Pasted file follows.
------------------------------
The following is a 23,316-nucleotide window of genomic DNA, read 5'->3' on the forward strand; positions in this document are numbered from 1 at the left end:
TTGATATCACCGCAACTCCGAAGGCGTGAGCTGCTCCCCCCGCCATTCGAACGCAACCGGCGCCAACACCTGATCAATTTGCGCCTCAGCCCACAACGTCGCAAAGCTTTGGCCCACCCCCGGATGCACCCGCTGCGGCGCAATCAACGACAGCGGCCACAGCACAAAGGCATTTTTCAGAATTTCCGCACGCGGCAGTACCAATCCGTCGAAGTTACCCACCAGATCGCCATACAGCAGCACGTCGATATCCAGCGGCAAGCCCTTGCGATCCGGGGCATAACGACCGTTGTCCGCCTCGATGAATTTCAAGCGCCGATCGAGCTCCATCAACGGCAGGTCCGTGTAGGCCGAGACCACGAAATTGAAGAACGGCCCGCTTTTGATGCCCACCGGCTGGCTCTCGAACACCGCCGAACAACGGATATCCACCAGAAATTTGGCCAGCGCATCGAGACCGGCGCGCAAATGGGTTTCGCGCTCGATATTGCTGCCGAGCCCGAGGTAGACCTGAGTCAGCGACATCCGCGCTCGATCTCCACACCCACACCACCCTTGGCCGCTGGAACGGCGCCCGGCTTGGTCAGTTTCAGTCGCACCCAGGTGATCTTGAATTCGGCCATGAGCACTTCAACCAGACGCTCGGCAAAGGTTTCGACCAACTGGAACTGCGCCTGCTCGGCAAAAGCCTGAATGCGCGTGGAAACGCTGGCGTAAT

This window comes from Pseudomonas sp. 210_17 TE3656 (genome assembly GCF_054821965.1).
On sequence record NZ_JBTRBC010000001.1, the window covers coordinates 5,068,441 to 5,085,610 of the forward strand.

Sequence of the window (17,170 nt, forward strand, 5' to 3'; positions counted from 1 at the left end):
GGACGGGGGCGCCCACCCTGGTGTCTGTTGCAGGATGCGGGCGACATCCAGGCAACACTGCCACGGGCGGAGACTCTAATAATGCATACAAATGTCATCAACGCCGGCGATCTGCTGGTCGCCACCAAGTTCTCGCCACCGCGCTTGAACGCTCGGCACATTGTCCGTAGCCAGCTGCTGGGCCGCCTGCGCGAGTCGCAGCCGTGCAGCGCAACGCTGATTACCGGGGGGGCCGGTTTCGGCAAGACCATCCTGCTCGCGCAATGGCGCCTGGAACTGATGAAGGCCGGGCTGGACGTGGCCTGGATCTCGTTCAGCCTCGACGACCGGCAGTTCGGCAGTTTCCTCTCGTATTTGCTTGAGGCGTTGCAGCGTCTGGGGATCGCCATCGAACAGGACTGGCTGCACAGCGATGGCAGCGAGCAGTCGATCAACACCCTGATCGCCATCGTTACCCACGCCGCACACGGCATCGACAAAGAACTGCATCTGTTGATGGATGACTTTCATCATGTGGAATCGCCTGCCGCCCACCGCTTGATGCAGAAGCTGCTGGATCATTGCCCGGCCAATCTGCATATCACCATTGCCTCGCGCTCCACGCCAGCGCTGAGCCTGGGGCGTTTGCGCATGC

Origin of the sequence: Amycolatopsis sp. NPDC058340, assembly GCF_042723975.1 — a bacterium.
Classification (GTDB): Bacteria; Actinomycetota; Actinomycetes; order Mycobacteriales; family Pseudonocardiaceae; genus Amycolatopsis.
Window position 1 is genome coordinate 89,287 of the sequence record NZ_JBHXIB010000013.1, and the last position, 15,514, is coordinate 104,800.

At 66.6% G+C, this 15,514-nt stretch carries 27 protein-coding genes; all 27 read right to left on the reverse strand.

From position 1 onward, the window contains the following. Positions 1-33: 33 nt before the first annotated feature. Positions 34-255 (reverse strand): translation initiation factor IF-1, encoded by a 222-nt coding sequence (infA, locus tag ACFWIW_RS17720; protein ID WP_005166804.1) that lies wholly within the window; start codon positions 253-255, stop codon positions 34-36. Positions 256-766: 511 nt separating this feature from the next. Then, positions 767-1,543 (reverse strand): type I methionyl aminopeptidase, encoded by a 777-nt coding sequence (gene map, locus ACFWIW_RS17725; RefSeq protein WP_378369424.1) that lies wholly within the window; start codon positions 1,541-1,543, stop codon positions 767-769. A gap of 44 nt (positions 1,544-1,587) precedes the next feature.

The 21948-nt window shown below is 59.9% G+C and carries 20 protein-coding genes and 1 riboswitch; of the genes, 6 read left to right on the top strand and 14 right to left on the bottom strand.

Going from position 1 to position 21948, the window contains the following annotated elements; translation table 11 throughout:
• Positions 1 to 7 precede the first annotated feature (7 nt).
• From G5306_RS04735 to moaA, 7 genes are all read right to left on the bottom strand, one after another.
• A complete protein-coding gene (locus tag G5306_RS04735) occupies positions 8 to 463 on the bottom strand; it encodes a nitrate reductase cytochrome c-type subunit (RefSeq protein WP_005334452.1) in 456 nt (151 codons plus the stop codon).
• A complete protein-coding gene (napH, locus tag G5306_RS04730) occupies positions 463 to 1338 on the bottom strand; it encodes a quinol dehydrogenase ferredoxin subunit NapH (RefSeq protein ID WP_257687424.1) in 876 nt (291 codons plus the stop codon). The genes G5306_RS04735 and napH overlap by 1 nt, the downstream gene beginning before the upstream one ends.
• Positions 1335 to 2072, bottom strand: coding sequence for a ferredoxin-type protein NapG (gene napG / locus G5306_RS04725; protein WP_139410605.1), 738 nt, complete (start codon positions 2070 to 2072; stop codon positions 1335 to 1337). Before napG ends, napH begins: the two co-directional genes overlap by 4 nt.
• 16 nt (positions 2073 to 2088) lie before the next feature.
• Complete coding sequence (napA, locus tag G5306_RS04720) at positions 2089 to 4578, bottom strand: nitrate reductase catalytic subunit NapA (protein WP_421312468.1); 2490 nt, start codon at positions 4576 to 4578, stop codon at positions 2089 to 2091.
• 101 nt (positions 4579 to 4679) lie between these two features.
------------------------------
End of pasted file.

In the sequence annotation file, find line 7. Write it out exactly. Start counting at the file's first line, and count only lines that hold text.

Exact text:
Origin of the sequence: Amycolatopsis sp. NPDC058340, assembly GCF_042723975.1 — a bacterium.